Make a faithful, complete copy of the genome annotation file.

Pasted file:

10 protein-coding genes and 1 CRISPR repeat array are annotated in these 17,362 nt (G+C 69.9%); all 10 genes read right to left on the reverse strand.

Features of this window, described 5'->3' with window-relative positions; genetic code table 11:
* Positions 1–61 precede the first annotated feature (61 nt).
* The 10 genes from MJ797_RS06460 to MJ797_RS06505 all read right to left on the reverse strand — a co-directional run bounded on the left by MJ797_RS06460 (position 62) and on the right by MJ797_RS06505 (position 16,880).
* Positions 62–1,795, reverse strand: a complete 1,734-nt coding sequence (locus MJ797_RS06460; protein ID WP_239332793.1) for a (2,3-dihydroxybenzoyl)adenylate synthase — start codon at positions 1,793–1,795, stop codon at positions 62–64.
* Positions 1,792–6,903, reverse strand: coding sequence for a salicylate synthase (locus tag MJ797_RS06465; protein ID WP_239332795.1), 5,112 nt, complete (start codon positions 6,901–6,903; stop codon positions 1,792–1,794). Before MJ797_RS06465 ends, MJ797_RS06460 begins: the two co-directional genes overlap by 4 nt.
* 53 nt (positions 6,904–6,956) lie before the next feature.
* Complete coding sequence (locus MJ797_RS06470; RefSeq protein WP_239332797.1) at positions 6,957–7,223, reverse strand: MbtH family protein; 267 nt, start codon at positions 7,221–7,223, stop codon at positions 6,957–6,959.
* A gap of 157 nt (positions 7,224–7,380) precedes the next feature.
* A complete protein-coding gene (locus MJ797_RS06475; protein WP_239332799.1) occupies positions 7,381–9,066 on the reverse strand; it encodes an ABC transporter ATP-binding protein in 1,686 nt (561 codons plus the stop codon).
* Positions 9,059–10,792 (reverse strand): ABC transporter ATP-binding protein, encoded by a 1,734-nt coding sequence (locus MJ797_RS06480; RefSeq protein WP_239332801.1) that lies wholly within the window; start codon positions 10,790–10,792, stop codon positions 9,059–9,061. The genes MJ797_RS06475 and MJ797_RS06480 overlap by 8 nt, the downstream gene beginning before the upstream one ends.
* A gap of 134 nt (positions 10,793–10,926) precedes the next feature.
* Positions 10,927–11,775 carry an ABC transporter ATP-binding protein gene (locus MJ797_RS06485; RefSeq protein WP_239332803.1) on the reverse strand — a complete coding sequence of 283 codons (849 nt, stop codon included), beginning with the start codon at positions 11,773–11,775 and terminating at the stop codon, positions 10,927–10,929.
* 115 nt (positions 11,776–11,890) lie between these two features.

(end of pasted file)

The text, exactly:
10 protein-coding genes and 1 CRISPR repeat array are annotated in these 17,362 nt (G+C 69.9%); all 10 genes read right to left on the reverse strand.

Features of this window, described 5'->3' with window-relative positions; genetic code table 11:
* Positions 1–61 precede the first annotated feature (61 nt).
* The 10 genes from MJ797_RS06460 to MJ797_RS06505 all read right to left on the reverse strand — a co-directional run bounded on the left by MJ797_RS06460 (position 62) and on the right by MJ797_RS06505 (position 16,880).
* Positions 62–1,795, reverse strand: a complete 1,734-nt coding sequence (locus MJ797_RS06460; protein ID WP_239332793.1) for a (2,3-dihydroxybenzoyl)adenylate synthase — start codon at positions 1,793–1,795, stop codon at positions 62–64.
* Positions 1,792–6,903, reverse strand: coding sequence for a salicylate synthase (locus tag MJ797_RS06465; protein ID WP_239332795.1), 5,112 nt, complete (start codon positions 6,901–6,903; stop codon positions 1,792–1,794). Before MJ797_RS06465 ends, MJ797_RS06460 begins: the two co-directional genes overlap by 4 nt.
* 53 nt (positions 6,904–6,956) lie before the next feature.
* Complete coding sequence (locus MJ797_RS06470; RefSeq protein WP_239332797.1) at positions 6,957–7,223, reverse strand: MbtH family protein; 267 nt, start codon at positions 7,221–7,223, stop codon at positions 6,957–6,959.
* A gap of 157 nt (positions 7,224–7,380) precedes the next feature.
* A complete protein-coding gene (locus MJ797_RS06475; protein WP_239332799.1) occupies positions 7,381–9,066 on the reverse strand; it encodes an ABC transporter ATP-binding protein in 1,686 nt (561 codons plus the stop codon).
* Positions 9,059–10,792 (reverse strand): ABC transporter ATP-binding protein, encoded by a 1,734-nt coding sequence (locus MJ797_RS06480; RefSeq protein WP_239332801.1) that lies wholly within the window; start codon positions 10,790–10,792, stop codon positions 9,059–9,061. The genes MJ797_RS06475 and MJ797_RS06480 overlap by 8 nt, the downstream gene beginning before the upstream one ends.
* A gap of 134 nt (positions 10,793–10,926) precedes the next feature.
* Positions 10,927–11,775 carry an ABC transporter ATP-binding protein gene (locus MJ797_RS06485; RefSeq protein WP_239332803.1) on the reverse strand — a complete coding sequence of 283 codons (849 nt, stop codon included), beginning with the start codon at positions 11,773–11,775 and terminating at the stop codon, positions 10,927–10,929.
* 115 nt (positions 11,776–11,890) lie between these two features.